Most outsiders would find it laughable that you can suggest that increased productivity would cause problems, at least not without extensive argument!

Productivity will have declined (if labour-hoarding is believed) because demand for production declined, so workers are doing less or doing the same but less profitably.

If you then wish to examine the hypothetical case where productivity kept increasing you must pay great attention to your ceteris paribus conditions, as has already been pointed out:

"You might think that the very fact that workers are more productive in this alternative universe would cause firms to hire more of them. But things aren’t so simple."

They are so simple, almost by definition. If you have increased productivity at trend over the whole economy, then the demand is there. To consider a hypothetical where whole economy productivity keeps rising BUT this then depresses demand (and hence actual productivity) is muddle headed.

Productivity is measured in prices and volume, so if you specify high productivity, the prices x volume , and therefore demand, is there by definition.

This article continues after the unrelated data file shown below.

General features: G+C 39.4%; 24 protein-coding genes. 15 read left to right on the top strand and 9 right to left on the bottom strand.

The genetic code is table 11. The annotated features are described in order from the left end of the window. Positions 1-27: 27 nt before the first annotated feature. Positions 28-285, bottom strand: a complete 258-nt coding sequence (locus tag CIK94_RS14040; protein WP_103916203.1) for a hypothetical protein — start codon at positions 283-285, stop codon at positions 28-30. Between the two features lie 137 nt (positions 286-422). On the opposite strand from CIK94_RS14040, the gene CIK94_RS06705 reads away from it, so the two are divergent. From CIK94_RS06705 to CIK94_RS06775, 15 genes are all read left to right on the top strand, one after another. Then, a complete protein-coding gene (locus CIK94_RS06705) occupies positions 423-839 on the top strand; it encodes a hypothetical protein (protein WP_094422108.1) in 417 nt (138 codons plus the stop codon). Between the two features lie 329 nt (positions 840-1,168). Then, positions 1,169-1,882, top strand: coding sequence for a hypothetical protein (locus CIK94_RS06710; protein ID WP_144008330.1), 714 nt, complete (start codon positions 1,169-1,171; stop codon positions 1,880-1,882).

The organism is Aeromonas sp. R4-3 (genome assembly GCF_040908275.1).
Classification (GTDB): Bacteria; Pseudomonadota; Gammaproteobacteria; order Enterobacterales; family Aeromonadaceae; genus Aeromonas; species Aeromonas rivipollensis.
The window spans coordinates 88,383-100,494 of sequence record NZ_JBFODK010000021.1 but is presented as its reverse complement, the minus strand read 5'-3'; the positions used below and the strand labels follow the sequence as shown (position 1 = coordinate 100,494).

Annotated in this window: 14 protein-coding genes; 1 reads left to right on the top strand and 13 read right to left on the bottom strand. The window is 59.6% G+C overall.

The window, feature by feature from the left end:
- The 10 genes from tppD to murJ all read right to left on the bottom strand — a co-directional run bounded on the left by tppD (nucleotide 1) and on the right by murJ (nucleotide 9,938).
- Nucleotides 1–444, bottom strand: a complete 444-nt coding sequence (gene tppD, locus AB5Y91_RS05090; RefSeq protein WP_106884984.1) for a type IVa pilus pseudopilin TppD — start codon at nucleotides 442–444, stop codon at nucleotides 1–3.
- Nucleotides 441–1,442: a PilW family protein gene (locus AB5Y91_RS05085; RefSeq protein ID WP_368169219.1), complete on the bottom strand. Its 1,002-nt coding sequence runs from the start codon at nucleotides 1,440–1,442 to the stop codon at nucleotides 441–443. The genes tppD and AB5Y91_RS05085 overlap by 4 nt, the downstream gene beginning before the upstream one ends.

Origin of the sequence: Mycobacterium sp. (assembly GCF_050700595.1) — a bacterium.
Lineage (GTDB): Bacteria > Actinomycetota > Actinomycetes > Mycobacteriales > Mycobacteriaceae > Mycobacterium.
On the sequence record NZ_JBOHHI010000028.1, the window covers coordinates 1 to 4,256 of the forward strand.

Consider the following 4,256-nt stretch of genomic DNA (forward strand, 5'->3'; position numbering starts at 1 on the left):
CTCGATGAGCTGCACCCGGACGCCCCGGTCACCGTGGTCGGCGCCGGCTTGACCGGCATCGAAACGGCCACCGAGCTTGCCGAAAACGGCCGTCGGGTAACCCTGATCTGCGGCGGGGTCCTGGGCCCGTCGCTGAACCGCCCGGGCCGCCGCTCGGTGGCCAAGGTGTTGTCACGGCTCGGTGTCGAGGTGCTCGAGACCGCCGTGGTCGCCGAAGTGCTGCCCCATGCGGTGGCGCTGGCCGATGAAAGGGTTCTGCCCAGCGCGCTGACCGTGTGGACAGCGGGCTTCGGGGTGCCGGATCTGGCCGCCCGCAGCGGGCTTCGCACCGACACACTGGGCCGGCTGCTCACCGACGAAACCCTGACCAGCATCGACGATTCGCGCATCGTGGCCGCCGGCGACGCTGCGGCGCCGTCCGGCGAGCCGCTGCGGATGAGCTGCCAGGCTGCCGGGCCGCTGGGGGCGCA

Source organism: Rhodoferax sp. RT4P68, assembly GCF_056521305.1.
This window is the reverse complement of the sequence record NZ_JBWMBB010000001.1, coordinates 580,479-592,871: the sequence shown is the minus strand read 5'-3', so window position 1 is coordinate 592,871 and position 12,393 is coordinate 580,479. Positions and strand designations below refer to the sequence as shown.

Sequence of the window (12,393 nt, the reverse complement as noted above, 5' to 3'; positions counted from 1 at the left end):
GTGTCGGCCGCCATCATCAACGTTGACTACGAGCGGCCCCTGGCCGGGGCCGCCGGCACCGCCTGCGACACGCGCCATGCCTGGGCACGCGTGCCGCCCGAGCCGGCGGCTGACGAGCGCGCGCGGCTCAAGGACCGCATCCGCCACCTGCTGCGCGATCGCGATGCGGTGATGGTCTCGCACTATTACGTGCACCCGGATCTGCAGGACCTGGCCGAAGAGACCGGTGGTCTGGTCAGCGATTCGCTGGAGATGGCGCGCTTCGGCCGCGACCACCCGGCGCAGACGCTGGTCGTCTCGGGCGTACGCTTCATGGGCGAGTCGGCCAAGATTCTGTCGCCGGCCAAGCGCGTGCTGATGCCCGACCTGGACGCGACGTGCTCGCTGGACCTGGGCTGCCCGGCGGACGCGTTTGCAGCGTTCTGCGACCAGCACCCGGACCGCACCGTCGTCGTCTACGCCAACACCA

You appear to be introducing without definition a woolly concept of "potential productivity" which cannot be not realised as true marginal productivity because of some imagined demand collapse.


Andrew

Chris, clearly I know nothing about economics.

As someone who nonetheless appreciates the physical reality that production of desirable goods is causally prior to (effective) aggregate demand, does this make me some kind of cultist internet weirdo?

Is it oddball to intuitively rebel at economic analysis that views lack of aggregate demand as a root cause and therefore suitable target of costly intervention?

Am I an Austrian, (or something even worse?)

Andrew

"Which brings me to a paradox. There is no question that, in the long-run, higher productivity is a huge blessing; it‘s this, and pretty much this alone, that makes us rich. But in the short-run, it is not such a good thing. I’m not at all sure how to reconcile these."

I think you are genuinely confused by not being clear with yourself about ceteris paribus assumptions and causal priorities.

What if tomorrow the oil price goes to $10 a barrel. Productivity goes through the roof.

Would that collapse demand? Would it increase unemployment? Would it bollocks!

"But firms would need fewer workers because if they produced more towards GDP (after subtraction of these lower costs) demand would collapse!"

Course it wouldn't. It didn't before when productivity was growing. Why should it now that everyone has just got a fantastic cut in costs?

Andrew

Hello, I am Chris the trawler fleet owner of Fish Island where fish are the main source and store of wealth. I'm troubled.

You see, fish stocks have fallen and each of my fishermen is catching fewer fish than in the good old days but I can afford to hoard them on reduced hours and pay.